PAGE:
In the post-war period Poland had a planning economy and the state owned the industry. The production of goods was not efficient, and there was a shortage of goods, corruption and illegal trade on the black exchange. In the years following the rapid transition to market economy, gross domestic product (GDP) fell due to the inefficient production. This led to high unemployment, and the Polish standard of living was much lower than in Western Europe.
From 1992, the economy has grown steadily. Today, unemployment is about the same as in other EU countries, but wages are still low. This means that some Poles work in other EU/EEA countries. Still, living standards are catching up with the EU average, and the economy has grown faster than the EU average in recent years.
The UN Association is offering a role-playing game for the 2019-20 school year in which students will try to resolve a conflict within the UN Security Council (Iran and the nuclear issue). Poland is a member of the Security Council, and the sections that follow are information related to this game.
Relations with other countries in the Security Council
Since the fall of communism, Poland has gone from eastern to western in its foreign policy. The country is now a member of both the EU and NATO. Poland is exposed geographically, and in foreign policy they seek a close relationship with a strong ally who can help them militarily if the need arises. Although relations with the EU and the US have deteriorated somewhat after the takeover of the government by the PIS (a nationalist party), the United States remains a very important ally in defense and security policy. This is also reflected in the Security Council. Poland has a strained relationship with Russia, a situation that worsened after the Russian annexation of the Crimean peninsula in 2014.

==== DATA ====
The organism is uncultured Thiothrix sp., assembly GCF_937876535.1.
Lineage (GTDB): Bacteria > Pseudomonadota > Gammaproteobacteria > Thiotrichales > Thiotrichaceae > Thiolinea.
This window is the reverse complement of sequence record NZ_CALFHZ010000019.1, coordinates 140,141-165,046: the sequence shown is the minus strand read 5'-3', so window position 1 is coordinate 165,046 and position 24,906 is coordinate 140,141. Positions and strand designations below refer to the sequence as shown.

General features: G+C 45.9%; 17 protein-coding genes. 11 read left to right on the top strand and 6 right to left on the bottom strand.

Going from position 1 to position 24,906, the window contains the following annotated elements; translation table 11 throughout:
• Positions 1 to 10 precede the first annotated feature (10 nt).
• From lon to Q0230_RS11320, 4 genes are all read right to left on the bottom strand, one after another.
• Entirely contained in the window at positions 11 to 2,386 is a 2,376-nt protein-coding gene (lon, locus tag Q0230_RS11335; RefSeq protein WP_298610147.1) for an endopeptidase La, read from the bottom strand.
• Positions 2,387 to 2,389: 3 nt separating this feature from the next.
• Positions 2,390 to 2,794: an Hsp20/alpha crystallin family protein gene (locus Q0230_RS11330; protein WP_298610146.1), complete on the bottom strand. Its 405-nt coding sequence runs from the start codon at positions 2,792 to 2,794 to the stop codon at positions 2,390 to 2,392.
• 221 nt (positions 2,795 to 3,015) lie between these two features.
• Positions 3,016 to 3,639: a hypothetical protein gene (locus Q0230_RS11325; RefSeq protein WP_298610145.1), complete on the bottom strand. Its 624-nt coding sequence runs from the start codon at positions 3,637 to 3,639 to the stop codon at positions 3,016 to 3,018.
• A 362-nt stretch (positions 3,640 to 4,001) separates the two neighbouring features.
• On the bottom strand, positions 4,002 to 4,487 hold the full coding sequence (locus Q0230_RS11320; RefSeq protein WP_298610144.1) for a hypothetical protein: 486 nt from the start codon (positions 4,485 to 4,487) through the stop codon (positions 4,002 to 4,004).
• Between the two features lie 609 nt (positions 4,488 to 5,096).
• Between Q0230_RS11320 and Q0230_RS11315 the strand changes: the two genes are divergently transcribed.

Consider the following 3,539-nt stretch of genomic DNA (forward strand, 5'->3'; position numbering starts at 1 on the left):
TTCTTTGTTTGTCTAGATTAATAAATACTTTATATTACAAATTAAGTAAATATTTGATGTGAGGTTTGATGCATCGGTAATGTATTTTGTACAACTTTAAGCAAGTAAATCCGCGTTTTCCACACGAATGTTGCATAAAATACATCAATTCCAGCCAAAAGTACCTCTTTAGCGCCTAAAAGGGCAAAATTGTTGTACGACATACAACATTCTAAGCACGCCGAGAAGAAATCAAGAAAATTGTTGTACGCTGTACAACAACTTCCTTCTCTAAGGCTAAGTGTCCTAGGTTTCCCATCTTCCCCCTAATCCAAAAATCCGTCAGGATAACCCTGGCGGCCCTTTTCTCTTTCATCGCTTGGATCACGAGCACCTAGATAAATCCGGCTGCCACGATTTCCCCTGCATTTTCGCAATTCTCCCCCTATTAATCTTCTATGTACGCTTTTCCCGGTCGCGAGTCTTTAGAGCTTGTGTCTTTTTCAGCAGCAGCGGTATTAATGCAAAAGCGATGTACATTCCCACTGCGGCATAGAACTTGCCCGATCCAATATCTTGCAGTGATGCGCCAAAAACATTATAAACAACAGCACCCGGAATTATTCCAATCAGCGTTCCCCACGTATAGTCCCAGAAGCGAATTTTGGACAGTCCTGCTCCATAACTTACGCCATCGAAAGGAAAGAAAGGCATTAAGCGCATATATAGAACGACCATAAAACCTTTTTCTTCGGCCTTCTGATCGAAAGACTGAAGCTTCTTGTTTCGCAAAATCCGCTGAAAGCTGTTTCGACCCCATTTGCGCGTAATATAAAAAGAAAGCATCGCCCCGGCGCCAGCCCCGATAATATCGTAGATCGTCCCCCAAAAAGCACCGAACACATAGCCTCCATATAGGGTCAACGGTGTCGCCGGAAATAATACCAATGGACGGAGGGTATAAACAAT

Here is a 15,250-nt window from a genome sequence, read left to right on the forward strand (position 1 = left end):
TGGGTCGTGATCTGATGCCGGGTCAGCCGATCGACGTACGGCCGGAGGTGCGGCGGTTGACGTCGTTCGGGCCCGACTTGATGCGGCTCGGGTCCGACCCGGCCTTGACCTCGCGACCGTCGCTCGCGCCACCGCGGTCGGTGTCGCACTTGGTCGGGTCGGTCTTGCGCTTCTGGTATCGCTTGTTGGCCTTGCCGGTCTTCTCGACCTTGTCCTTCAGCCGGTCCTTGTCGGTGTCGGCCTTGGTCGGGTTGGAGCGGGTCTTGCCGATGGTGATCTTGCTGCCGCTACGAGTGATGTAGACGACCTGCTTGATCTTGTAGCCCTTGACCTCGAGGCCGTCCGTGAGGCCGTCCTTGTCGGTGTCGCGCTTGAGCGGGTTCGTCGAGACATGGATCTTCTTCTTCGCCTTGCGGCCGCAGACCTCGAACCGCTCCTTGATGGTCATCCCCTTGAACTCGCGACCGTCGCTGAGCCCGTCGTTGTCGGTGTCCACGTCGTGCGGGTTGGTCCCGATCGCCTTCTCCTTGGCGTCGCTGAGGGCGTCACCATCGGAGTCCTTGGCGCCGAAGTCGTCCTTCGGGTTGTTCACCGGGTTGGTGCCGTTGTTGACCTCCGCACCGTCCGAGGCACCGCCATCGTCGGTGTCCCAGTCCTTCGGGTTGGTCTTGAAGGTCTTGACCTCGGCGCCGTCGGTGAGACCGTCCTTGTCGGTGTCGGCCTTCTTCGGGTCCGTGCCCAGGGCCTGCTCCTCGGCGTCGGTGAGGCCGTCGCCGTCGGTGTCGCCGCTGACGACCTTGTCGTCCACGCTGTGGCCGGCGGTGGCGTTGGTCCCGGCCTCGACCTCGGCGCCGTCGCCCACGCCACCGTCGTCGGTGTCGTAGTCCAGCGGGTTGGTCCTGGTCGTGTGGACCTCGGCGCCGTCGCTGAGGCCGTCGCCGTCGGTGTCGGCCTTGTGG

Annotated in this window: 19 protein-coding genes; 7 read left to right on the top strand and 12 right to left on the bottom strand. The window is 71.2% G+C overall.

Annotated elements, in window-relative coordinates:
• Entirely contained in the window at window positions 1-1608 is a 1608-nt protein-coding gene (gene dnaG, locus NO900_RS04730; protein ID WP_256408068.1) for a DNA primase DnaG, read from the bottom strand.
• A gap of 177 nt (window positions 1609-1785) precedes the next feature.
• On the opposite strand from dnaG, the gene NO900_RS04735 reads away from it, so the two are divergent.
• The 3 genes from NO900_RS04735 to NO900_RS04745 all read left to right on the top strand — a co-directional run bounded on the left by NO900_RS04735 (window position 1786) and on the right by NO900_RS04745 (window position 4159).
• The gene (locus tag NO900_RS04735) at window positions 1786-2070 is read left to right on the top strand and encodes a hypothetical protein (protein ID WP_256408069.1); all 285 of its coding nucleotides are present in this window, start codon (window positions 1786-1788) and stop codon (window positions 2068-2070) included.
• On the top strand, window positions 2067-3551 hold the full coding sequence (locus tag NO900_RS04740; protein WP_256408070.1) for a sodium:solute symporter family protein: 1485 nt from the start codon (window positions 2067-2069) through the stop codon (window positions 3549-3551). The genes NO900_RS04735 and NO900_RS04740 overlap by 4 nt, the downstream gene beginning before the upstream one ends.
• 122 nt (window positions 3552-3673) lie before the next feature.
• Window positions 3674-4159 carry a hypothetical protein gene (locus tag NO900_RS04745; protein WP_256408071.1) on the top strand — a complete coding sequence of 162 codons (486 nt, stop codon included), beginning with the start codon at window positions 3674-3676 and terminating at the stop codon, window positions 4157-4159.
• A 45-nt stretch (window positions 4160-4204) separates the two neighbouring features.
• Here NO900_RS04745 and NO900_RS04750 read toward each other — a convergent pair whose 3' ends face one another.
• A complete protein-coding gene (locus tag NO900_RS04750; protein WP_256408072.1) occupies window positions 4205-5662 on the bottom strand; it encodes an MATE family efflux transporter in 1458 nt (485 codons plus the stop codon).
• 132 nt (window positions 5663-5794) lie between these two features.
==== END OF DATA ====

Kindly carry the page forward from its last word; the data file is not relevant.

As an EU member, Poland agrees with the EU’s common view that the nuclear deal with Iran must be continued. However, the country is more cautious than many other EU members when it comes to promoting open criticism of the US withdrawal from the agreement. Poland wants both the United States and Iran to return to the negotiating table and together with the other parties to try to salvage the nuclear deal.
When it comes to the issue of creating a nuclear-free zone in the Middle East, Poland will be able to draw historical lines to the Cold War as it tries to propose the creation of such a nuclear-free zone in parts of Eastern and Central Europe. This attempt was stranded because the superpowers of the United States and the Soviet Union were in disagreement. The same story is repeating itself in the Middle East because the two countries that are most at odds with each other – Iran and Israel – disagree. So even if Poland supports the proposal for a nuclear-free zone in the Middle East, based on their historical memories and their close ties to the United States, they may have some sympathy for Israel’s view of the matter (wait with the zone until regional conflicts between Israel and neighboring countries are resolved).
Poland is otherwise strongly critical of Russian nuclear policy in Europe, and believes that when Ukraine voluntarily surrendered the Russian nuclear weapons deployed in the republic during the Soviet period, it also came with a promise from Russia that Ukraine’s geographical borders should be respected for posterity. This has not happened so well, which Poland holds Russia chiefly responsible for.
In NATO, Poland is a subset of new members who are skeptical of changes to NATO’s nuclear umbrella for Europe. Poland believes that from a Central-European perspective, it will send an unfortunate signal of weakness to Russia if the defense alliance removes its pre-stored nuclear weapons in various NATO countries (Belgium, Germany, the Netherlands, Italy and Turkey).
In a meeting on nuclear disarmament at the UN Security Council in September 2018, Poland stated that new states wishing to procure nuclear weapons must now largely commit acts that are illegal under international law. This means that it must be possible to punish states that breach the Non-Proliferation Treaty, and that do not follow the inspection rules of the Atomic Energy Agency (IAEA). Poland praised the IAEA for its inspections of Iran, and believes that the Nuclear Non-Proliferation Review Conference to be held in May 2020 is a golden opportunity to renew and strengthen the agreement.